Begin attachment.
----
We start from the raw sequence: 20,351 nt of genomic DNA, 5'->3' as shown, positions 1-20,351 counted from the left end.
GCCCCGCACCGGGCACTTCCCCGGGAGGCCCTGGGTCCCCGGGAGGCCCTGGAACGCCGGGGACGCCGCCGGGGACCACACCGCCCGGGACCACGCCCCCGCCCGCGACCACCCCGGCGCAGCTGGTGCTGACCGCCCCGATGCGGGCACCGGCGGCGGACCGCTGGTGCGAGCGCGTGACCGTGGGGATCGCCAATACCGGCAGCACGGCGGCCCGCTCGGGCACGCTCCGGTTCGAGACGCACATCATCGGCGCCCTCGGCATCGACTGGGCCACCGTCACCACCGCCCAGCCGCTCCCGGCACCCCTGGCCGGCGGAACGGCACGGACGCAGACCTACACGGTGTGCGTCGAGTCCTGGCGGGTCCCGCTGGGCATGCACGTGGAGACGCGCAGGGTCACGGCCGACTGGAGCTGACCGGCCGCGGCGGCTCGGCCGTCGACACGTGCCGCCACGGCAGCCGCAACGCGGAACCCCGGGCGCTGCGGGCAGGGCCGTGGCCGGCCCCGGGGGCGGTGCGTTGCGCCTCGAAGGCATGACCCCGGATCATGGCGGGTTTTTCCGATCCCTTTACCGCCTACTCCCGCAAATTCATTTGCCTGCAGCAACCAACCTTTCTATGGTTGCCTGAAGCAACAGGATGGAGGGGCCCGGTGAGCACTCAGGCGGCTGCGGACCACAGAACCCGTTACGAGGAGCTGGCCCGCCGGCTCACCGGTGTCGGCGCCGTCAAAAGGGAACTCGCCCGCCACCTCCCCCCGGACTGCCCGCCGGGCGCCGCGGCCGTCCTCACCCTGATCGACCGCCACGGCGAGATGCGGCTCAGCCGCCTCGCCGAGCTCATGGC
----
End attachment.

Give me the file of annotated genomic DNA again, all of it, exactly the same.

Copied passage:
We start from the raw sequence: 20,351 nt of genomic DNA, 5'->3' as shown, positions 1-20,351 counted from the left end.
GCCCCGCACCGGGCACTTCCCCGGGAGGCCCTGGGTCCCCGGGAGGCCCTGGAACGCCGGGGACGCCGCCGGGGACCACACCGCCCGGGACCACGCCCCCGCCCGCGACCACCCCGGCGCAGCTGGTGCTGACCGCCCCGATGCGGGCACCGGCGGCGGACCGCTGGTGCGAGCGCGTGACCGTGGGGATCGCCAATACCGGCAGCACGGCGGCCCGCTCGGGCACGCTCCGGTTCGAGACGCACATCATCGGCGCCCTCGGCATCGACTGGGCCACCGTCACCACCGCCCAGCCGCTCCCGGCACCCCTGGCCGGCGGAACGGCACGGACGCAGACCTACACGGTGTGCGTCGAGTCCTGGCGGGTCCCGCTGGGCATGCACGTGGAGACGCGCAGGGTCACGGCCGACTGGAGCTGACCGGCCGCGGCGGCTCGGCCGTCGACACGTGCCGCCACGGCAGCCGCAACGCGGAACCCCGGGCGCTGCGGGCAGGGCCGTGGCCGGCCCCGGGGGCGGTGCGTTGCGCCTCGAAGGCATGACCCCGGATCATGGCGGGTTTTTCCGATCCCTTTACCGCCTACTCCCGCAAATTCATTTGCCTGCAGCAACCAACCTTTCTATGGTTGCCTGAAGCAACAGGATGGAGGGGCCCGGTGAGCACTCAGGCGGCTGCGGACCACAGAACCCGTTACGAGGAGCTGGCCCGCCGGCTCACCGGTGTCGGCGCCGTCAAAAGGGAACTCGCCCGCCACCTCCCCCCGGACTGCCCGCCGGGCGCCGCGGCCGTCCTCACCCTGATCGACCGCCACGGCGAGATGCGGCTCAGCCGCCTCGCCGAGCTCATGGC